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Travel Log - Hunting, Hitchhiking, Painting & Getting Dirty: Traveling Across America


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Friends and Fam - I am back. Misterraven and several others have dug me out of the homo dungeons of solitude and breathed fresh air into my woefully bankrupt lungs. Good timing - and thank you.  

@Fist 666You're in Ashveille?? That's awesome. I will totally come visit. You moved?   @misteravenYo you're in Montana? Fuck yeah. I am thinking of doing a Wyoming/Montana tour this Spring/S

Also thank you for everyone who's kept up with me the past what - five years? More? Y'all kept me going. More than family at times, seriously. Pictures and more to come soon \ - ANYONE IN :

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Thanks yall - yeah the video is impressive. I am really lucky to have such a killer crew. All for the story...

A lot has happened in the past few months.

 

I dove into Oakland pretty empty handed and open minded. It was a bit rough but it more than made up for it in action and excitement. It reminded me of a blown up version of the towns on the outskirts of indian reservations. All the problems in my neighborhood dwarfed the ones that I was creating, so I nestled in pretty neatly.

 

I caught wind of a project for burning man this year and latched on pretty hard. I spent the majority of the past five months working on the design for the Temple at Burning Man. It's the largest art structure at the event and required a lot of time and really, really hard work. The project involved building a massive wooden art structure set apart from the main event that people could visit to meditate in, evaluate their life in, and leave behind mementos of loved ones who'd passed away. A big change from the fast-paced small-picture lifestyle that I'd been living for so long.

 

This was the design pitched to the event

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We had about three months of waiting to see if it actually bit, and among about a dozen other designs, we somehow got to the top three.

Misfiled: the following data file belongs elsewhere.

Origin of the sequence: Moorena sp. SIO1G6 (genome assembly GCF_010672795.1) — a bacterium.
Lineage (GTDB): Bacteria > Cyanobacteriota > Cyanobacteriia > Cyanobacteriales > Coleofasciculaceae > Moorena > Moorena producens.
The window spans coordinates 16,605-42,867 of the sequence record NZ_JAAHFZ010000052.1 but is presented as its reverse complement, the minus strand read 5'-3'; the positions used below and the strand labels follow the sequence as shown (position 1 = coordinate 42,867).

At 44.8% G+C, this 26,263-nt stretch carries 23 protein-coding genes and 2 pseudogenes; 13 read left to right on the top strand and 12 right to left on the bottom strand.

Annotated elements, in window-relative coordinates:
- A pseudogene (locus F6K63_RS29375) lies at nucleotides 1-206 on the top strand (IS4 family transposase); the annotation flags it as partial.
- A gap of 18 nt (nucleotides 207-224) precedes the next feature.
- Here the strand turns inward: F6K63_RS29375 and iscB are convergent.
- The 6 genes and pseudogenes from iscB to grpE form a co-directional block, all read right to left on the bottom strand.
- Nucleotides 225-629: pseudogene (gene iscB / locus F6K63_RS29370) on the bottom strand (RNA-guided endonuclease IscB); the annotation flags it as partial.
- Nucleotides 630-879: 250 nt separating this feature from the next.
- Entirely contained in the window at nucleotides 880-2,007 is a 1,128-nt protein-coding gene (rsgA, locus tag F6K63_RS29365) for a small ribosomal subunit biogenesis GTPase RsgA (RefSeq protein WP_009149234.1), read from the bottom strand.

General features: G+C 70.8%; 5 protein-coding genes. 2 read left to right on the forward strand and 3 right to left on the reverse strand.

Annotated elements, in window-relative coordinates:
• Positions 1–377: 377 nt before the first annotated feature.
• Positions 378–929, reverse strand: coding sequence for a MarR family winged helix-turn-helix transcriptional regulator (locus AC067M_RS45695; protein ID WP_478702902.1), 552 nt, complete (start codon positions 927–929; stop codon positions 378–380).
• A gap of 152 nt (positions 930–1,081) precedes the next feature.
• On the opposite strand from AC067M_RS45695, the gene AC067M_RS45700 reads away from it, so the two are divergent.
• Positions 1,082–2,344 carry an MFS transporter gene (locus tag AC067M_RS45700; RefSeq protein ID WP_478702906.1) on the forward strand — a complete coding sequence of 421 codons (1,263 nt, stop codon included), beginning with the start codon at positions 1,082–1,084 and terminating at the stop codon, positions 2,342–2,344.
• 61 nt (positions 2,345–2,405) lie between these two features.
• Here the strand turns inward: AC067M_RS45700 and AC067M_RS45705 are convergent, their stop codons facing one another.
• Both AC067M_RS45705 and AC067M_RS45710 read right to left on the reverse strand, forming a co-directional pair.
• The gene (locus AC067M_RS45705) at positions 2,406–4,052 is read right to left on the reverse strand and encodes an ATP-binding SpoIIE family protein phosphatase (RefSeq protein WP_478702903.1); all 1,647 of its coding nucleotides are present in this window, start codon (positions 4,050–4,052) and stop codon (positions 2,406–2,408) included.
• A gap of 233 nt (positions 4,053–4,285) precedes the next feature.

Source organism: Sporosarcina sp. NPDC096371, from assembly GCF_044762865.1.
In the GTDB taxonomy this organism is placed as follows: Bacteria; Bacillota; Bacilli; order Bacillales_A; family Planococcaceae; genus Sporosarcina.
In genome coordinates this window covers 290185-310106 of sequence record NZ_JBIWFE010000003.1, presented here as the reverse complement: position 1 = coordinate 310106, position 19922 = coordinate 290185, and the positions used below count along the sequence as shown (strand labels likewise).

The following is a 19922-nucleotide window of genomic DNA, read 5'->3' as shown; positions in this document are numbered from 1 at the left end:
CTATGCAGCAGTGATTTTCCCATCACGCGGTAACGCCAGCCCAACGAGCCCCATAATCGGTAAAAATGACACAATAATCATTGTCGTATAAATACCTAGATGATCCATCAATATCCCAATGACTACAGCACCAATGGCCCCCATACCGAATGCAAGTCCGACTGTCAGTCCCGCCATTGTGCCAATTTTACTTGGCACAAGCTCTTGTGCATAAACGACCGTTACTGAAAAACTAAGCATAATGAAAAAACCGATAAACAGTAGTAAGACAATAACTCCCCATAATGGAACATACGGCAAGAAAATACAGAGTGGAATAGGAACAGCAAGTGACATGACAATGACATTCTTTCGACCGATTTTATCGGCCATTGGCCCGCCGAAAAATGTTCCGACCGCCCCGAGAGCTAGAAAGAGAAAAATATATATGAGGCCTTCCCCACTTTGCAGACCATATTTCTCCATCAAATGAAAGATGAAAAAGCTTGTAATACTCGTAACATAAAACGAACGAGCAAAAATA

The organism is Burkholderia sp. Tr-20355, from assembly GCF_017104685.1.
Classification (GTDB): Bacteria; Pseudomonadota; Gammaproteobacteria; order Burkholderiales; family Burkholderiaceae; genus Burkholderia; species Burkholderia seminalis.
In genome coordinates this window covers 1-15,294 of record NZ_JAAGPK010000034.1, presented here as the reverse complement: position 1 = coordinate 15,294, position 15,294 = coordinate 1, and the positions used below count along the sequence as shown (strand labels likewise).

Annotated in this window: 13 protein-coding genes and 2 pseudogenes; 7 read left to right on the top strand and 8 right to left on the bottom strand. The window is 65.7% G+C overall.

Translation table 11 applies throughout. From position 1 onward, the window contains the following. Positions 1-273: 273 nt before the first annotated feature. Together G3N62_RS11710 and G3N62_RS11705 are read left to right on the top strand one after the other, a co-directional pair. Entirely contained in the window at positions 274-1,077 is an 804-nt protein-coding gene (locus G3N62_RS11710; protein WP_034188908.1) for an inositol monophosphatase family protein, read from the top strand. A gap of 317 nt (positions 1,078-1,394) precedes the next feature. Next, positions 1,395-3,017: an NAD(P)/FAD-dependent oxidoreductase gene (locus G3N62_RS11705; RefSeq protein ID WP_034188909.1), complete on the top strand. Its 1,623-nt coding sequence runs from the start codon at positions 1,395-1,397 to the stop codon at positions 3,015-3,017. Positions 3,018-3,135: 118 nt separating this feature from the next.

At the beginning of the year, I got the call that the project had been green lighted, and we were now well on our way to building a 300k dollar sculpture in the middle of the desert, for 70,000 people to interact with, and after 7 days, burn it to the ground.

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I spent the next few months sanding, cutting, bolting, wrenching, welding, grinding, and trying to keep a loose grip on what I could and should be doing with my life. I put a hiatus on graffiti to concentrate on what I felt would be a better use of my time and skill-set. It was a very, very intense time period that saw a few relationships strained, and many more reinforced.

 

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There is a weird warehouse in Alameda that houses strange art pieces, and I spent a considerable amount of my days assembling and planning out how this massive beast would come to life.

 

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Those of you in the bay will know of American Steel, a pretty hot spot for painting. I spent many, many hours inside this building welding and bending steel to make the giant trees that would inhabit the center of the "grove" (the inside area of the spiral structure, where people would write messages and mementos on strips of canvas and tie them to the trees).

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Long story short.. I got early arrival pass for 2 weeks ahead of the event - we were the first art crew on site (middle of the desert in nevada). It was midnight of the day we were scheduled to arrive. We pitched our tents in the moonlight and began building a shade structure to house ourselves for the next 2 weeks of building this beast.